David Sim FAHA 1957 – 2023

Professor Bronwen Neil FAHA (Macquarie University) reflects on the legacy of David Sim FAHA, a highly-respected scholar in Biblical and Early Christian Studies, the first fellow of the Religion section, and a prolific writer and editor. Read a PDF version here.

David Campbell Sim was born on 11 December 1957 in Melbourne’s inner north. His parents were working-class people with a great respect for educational advancement. Two of their four sons became professors and fellows of Learned Academies, David as a professor of religious studies and the other in the sciences. In the early 1980s, higher education was still fee-free across Australia and David grasped every opportunity that this offered. He studied Religious Studies at La Trobe University, gaining a Bachelor of Arts with Honours in 1980 and a Master of Arts in 1985. After being awarded a British Council Commonwealth Scholarship, David undertook doctoral studies on the gospel of Matthew at King’s College, London, under the supervision of Professor Graham Stanton, completing the degree in 1993. That thesis was the basis of his first book, Apocalyptic Eschatology in the Gospel of Matthew (Cambridge, 1996).

I first got to know David in 1994 when he took up a lectureship in New Testament studies at the Mitchelton campus of the newly formed Australian Catholic University. Our common history as part of what he termed, with conscious irony, the “Commonwealth scholars family” established a strong bond between us and showed me an example of an academic career forged with grit and determination. In 1999, he took the opportunity to return to his home state of Victoria and transferred to the new St Patrick’s campus of ACU in Fitzroy with his wife Robyn and young son Michael.

Professor Sim was a dedicated mentor of early career researchers. He served the Australian Catholic University in various administrative roles, including Associate Dean (Research) for the Faculty of Theology and Philosophy. In this role, Professor Sim also oversaw candidature for higher degrees by research and continued to supervise PhD students, including several from Aboriginal and Torres Strait Islander backgrounds. He was a founding member of the Centre for Early Christian Studies, under the directorship of Professor Pauline Allen FAHA. He held Visiting Professorships at the University of Pretoria, Republic of South Africa (1999) and at the Centre for Jewish-Christian Relations in Cambridge University (2003), and lectured widely in the United Kingdom and Europe.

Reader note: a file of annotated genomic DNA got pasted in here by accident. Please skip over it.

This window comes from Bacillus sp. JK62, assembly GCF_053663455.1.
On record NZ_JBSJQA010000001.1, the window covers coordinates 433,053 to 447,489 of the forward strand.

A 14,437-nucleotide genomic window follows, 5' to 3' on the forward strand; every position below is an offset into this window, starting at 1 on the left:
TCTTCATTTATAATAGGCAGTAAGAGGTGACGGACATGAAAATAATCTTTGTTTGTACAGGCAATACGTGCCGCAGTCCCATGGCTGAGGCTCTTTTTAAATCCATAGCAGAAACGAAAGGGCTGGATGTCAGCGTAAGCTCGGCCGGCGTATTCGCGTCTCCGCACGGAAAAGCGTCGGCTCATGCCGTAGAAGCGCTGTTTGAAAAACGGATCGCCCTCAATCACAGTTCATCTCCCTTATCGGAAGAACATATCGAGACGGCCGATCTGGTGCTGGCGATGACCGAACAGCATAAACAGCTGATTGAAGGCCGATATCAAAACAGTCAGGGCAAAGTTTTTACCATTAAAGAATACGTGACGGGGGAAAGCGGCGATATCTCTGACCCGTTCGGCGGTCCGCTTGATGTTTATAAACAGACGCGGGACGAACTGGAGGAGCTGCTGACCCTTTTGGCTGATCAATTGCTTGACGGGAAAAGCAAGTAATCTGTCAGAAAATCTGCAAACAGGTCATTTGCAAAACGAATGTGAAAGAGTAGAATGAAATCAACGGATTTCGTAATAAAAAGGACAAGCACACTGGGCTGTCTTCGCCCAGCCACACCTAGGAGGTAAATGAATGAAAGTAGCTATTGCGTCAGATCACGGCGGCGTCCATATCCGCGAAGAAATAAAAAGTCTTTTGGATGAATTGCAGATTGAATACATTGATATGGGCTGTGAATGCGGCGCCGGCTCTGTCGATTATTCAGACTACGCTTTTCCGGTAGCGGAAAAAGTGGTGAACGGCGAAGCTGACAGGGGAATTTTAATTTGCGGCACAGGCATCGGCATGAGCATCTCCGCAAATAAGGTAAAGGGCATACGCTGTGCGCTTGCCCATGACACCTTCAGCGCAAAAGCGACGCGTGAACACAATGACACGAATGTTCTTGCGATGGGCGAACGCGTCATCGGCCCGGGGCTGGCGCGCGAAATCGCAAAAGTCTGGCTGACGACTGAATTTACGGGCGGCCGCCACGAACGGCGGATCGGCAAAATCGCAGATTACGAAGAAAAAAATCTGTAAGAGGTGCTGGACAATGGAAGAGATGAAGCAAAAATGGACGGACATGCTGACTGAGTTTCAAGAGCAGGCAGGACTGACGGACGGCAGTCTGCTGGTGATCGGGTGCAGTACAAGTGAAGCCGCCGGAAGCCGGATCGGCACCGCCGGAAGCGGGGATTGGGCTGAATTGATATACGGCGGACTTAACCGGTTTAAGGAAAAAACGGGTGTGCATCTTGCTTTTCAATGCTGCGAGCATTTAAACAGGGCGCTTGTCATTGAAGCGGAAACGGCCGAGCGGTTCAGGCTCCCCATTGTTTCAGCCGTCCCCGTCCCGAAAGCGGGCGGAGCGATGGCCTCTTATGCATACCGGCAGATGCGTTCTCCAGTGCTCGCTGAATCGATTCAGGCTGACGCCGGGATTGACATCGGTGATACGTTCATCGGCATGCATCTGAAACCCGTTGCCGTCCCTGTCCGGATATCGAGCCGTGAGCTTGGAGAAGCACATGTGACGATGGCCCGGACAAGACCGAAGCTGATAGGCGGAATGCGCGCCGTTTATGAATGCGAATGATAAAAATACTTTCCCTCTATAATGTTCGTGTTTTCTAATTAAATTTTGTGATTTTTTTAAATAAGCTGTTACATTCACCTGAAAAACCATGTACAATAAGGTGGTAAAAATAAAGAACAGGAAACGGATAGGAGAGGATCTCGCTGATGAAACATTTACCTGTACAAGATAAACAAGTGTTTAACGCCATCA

In 2014, he was delighted to be chosen the keynote speaker for the Asia-Pacific Early Christian Studies Society conference at Toyo-Eiwa University, Yokohama Campus, Japan, and was an active promoter of patristic networks in Asia. In recent years, he was an affiliate researcher of the ACU’s Institute for Religion and Critical Enquiry in the program of Biblical and Early Christian Studies. He worked at ACU for 29 years, retiring only three months before his death on 9 September 2023. Work on a Festschrift in his honour had already begun.

Critical enquiry was a hallmark of Professor Sim’s academic life and earned him an international reputation as a leading scholar on the textual tradition of first-century Christianity, with a focus on Jewish-Christian relations, the value of the Matthean Gospel as a historical source, and its relationship to the canonical tradition. Many a fierce academic debate was conducted with his colleagues at the “smokers’ post” outside the main doors of his workplace. He was the author of three monographs, the editor of another six, and published over seventy articles and book chapters in some of the most respected venues in the field.